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  • frankiezafe 17:05 on 2016-11-19 Permalink | Reply
    Tags: , game dev, ,   

    Polymorph package is on its way!

    Until today, polymorph was a collection of Ogre addons, independent from each other. The approach has changed a lot during the development of Tuning score. All extra libraries are now linked into one big package:

    • Bullet – physical engine;
    • libPD – sound engine;
    • OSC – Open Sound Control messages, based on udp;
    • tinyXML – for project loading;
    • SDL – for gamepad and joysticks.

    The package uses a project file format, in XML + provides high-level objects and a base class containing all mandatory methods to manage a game:

    • scene & resources loading;
    • window management and events;
    • keyboard and mouse events.

    A large documentation has to be written, but programming architecture is now fixed.

  • frankiezafe 19:24 on 2016-11-02 Permalink | Reply
    Tags: , game dev, ,   

    Tuning scores, first screenshots of the game.

    Because we present the first prototype to Lisa Nelson and the Contredanse crew very soon, we rushed a lot this week and first results are promising:

    • a bunch of objects are ready to be manipulated;
    • it’s possible to play on 2 different computers seamlessly (identical physical world);
    • each player can change his/her point of view and see what the other is looking at (the eye in the sky);

    And, the most important, the playfulness of being in a “sensitive” virtual environment. Every little movement may have an impact on several objects. And looking at the other propositions is as stimulating as playing yourself.

    There still a lot of things to fine-tune, in the code and the models.

    The next big step is add some sounds, to complete the experience.




  • frankiezafe 19:52 on 2016-09-24 Permalink | Reply
    Tags: , game dev, , ,   

    Demo of physics in polymorph engine.

    A lot of stuff has been fixed since yesterday, but severe improvments are still to be done.

    In the video, only convex hulls and simple colliders (cubes & spheres) are used.

    To add a custom collider on a PNode, you call:

    pnode.load( sceneManager, “General”, “my-high-resolution.mesh” );
    pnode.physics( polymorph::BT_DYNAMIC_CONVEX, “General”, “my-low-resolution.mesh” );

    “my-low-resolution.mesh” will be used to calculate physics.

    Using convex is a problem for the blue thingies: the torus is not empty, but convered by an invisible “skin”. Therefore, other objects can not go through this huge hole… The issue should be solved by using the btGImpactMeshShape, but the shapes are behaving strangly when enabled. They jumps all the time…

  • frankiezafe 20:44 on 2016-09-23 Permalink | Reply
    Tags: , , game dev,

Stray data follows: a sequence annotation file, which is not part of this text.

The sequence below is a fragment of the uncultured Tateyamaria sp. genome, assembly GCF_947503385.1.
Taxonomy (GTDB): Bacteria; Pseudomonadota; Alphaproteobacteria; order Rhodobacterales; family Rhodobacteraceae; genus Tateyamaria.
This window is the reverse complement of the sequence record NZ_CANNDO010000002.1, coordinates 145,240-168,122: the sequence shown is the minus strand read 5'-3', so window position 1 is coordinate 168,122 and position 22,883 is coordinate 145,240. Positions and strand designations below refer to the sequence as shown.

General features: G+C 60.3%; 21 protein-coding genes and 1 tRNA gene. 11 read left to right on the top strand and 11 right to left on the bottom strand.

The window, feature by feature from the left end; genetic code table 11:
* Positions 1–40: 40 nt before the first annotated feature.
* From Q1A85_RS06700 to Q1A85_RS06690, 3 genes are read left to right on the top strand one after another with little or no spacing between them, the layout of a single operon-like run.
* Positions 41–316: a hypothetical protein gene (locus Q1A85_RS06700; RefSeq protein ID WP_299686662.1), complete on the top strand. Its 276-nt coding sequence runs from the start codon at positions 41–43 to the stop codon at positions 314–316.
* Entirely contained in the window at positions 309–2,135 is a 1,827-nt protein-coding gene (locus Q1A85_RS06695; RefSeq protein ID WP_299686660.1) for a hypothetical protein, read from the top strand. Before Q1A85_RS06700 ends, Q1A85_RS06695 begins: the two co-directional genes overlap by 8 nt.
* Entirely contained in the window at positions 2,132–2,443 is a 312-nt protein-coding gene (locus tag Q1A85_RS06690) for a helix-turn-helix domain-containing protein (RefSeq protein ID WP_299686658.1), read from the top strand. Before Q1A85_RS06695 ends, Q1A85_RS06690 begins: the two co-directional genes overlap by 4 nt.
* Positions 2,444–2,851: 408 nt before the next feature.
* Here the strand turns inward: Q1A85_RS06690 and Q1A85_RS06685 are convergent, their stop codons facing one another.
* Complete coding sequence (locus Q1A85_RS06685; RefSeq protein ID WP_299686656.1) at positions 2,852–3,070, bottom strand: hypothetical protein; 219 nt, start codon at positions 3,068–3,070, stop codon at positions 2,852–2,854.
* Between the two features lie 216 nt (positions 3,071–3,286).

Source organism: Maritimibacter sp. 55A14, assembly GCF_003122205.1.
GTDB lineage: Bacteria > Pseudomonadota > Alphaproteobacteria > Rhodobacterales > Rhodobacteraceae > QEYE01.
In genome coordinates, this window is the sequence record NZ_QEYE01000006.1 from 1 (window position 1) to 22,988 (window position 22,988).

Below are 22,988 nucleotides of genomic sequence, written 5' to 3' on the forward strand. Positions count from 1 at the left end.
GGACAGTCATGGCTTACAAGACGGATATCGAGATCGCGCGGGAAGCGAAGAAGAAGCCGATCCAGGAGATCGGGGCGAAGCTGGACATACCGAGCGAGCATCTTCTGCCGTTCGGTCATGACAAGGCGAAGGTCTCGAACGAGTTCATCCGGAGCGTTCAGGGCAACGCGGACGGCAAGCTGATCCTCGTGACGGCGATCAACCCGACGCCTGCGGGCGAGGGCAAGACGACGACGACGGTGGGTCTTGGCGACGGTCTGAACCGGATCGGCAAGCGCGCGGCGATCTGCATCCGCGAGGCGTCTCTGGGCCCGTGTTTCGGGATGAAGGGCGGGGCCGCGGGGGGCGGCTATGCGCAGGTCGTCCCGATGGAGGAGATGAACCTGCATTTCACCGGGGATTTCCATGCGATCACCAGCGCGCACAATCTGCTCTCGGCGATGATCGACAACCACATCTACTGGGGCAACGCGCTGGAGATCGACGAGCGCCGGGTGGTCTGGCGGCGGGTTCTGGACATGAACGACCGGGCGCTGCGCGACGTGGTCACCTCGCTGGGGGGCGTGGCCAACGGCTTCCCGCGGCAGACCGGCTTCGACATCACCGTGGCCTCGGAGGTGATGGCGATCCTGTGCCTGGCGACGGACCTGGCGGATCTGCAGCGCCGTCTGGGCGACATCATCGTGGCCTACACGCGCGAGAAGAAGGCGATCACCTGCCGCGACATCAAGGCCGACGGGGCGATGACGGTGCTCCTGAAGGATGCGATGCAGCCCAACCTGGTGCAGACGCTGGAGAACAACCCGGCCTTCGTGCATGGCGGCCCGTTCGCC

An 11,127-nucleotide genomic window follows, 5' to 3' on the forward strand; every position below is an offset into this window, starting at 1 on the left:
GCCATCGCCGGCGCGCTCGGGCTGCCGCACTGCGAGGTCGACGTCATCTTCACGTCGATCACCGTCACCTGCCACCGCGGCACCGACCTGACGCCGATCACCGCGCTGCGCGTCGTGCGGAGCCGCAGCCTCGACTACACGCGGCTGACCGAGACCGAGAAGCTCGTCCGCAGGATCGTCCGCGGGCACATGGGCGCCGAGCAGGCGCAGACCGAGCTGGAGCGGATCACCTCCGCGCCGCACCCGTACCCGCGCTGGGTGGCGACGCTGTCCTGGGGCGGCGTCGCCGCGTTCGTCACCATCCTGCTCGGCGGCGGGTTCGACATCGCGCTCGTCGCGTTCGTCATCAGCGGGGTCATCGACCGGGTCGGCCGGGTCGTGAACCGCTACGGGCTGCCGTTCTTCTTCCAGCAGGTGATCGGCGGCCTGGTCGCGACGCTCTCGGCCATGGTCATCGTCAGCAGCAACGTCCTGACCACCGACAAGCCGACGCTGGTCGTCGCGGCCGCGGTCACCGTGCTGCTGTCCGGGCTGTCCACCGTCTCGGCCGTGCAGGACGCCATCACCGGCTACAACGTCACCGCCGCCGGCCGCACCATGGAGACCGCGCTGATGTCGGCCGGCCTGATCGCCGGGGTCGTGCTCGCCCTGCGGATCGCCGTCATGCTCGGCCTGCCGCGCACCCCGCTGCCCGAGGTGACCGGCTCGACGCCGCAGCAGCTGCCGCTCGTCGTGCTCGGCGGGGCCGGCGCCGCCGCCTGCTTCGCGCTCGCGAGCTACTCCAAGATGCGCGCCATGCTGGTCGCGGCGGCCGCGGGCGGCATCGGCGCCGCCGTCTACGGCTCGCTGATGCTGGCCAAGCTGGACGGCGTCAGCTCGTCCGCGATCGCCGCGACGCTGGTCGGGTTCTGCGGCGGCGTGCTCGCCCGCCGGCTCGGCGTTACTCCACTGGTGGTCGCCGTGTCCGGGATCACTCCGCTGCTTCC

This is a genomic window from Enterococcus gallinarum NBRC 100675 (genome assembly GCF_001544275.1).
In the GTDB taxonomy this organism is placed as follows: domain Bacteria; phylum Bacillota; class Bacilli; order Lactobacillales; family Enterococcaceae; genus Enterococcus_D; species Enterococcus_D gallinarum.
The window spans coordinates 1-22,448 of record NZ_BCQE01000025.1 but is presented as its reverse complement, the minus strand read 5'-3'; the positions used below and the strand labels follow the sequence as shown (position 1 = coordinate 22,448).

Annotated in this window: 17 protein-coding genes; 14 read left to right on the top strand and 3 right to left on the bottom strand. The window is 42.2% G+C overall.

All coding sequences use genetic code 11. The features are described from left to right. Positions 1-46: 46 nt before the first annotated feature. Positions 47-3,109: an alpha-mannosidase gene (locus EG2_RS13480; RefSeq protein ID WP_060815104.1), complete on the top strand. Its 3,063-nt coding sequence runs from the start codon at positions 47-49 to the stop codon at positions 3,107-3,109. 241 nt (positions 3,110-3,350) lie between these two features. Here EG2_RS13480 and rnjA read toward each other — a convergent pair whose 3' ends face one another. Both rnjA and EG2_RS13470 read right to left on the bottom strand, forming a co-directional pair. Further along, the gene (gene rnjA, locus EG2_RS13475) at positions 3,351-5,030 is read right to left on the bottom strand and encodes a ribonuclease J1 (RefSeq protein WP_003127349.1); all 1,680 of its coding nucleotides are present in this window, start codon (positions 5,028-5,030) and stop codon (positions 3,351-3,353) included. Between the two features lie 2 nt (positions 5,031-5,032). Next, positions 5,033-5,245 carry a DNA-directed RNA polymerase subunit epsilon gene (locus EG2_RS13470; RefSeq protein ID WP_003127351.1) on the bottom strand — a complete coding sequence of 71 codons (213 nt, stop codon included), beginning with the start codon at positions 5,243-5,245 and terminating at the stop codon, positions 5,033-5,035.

Bullet integration.

    Working on a wrapper to ease access to the ogre objects, in a namespace called polymorph 🙂

    For instance, here is how to declare objects.


    // simple nodes
    n0.sphere( sceneMgr );
    n0.orientation( Vector3( 0.3,-0.1,0 ) );
    n0.scale( 2.46 );
    n0.move( Vector3( -12,8,0 ) );
    n0.debug( true );

    n1.sphere( sceneMgr );
    n1.debug( true );
    n1.orientation( Vector3( -0.5,0.1,0 ) );
    n1.scale( 4 );
    n1.move( Vector3( 12,0,0 ) );

    // parenting n1 to n0
    n0.attach( &n1 );

    // nodes with physics
    my_sphere.sphere( sceneMgr );
    my_sphere.orientation( Vector3( 0.3,-0.1,0 ) );
    my_sphere.scale( 2.46 );
    my_sphere.move( Vector3( -12,8,0 ) );
    my_sphere.debug( true );
    my_sphere.physics( polymorph::BT_DYNAMIC_SPHERE );

    my_node.load( sceneMgr, “General”, “ob.mesh” );
    my_node.physics( polymorph::BT_DYNAMIC_FREE, “General”, “ob-physics.mesh” );
    my_node.scale( 5 );
    my_node.debug( true );

    Once done, to move an object, you call:

    my_sphere.yaw( Radian( 0.005 ) );
    my_node.yaw( Radian( 0.02 ), true );
    my_node.move( Vector3( -12,8,0 ) )

    Very soon, custom meshes will be available into Bullet!

    See P.E.2.0/bullet/app for sources.


  • frankiezafe 20:06 on 2016-09-18 Permalink | Reply
    Tags: game dev, , , spacialisation,   

    Sound source linked to Puredata.

    After the work of yesterday, a bit tedious, and a bit of cosmetics in pd, sound sources are now correctly linked with the sound. Pan is controlled by the x coordinates of the source. Source also send the file path to play to the track. The 3 tracks you see there are completely automatised, with the help of yacine sebti.

    About the file format, it’s a bit more tricky: puredata only reads .wav & .aif by default. An addon exists to load ogg (personal choice), but it only takes absolute path!

    Ogre cannot do that (find the absolute path) but boost::filesystem canref. Unfortunately, this part of the boost library is not binded to ogre… Another todo 🙂


    This post is related to this one

  • frankiezafe 18:44 on 2016-09-14 Permalink | Reply
    Tags: editor, game dev,   

    Edition tool, first draft.

    This is the first step towards a game editor based on #ogre. At this stage, the application allows to reload all resources from the drive and therefore to change the materials manually without having to stop/start the viewer each time. Lights are also selectable and modifiable.

    It’s obviously much less clean to drag and drop files in the filebrowser, but i like the idea that you can use any text editor to work on your files. An “open game development toolkit” rather than an “Integrated Game Development Environment” 🙂

    The source is available here.

    The previous post and this one close the day on an happy note: it’s now possible to see the models in Ogre without compiling it and to fine-tune materials easily.

  • frankiezafe 20:25 on 2016-09-11 Permalink | Reply
    Tags: , , game dev, ,   

    Repositories clean-up.

    All repositories related to polymorph are now accessible in a clean and understandable way, thanks to the team concept of bitbucket. See polymorph-team.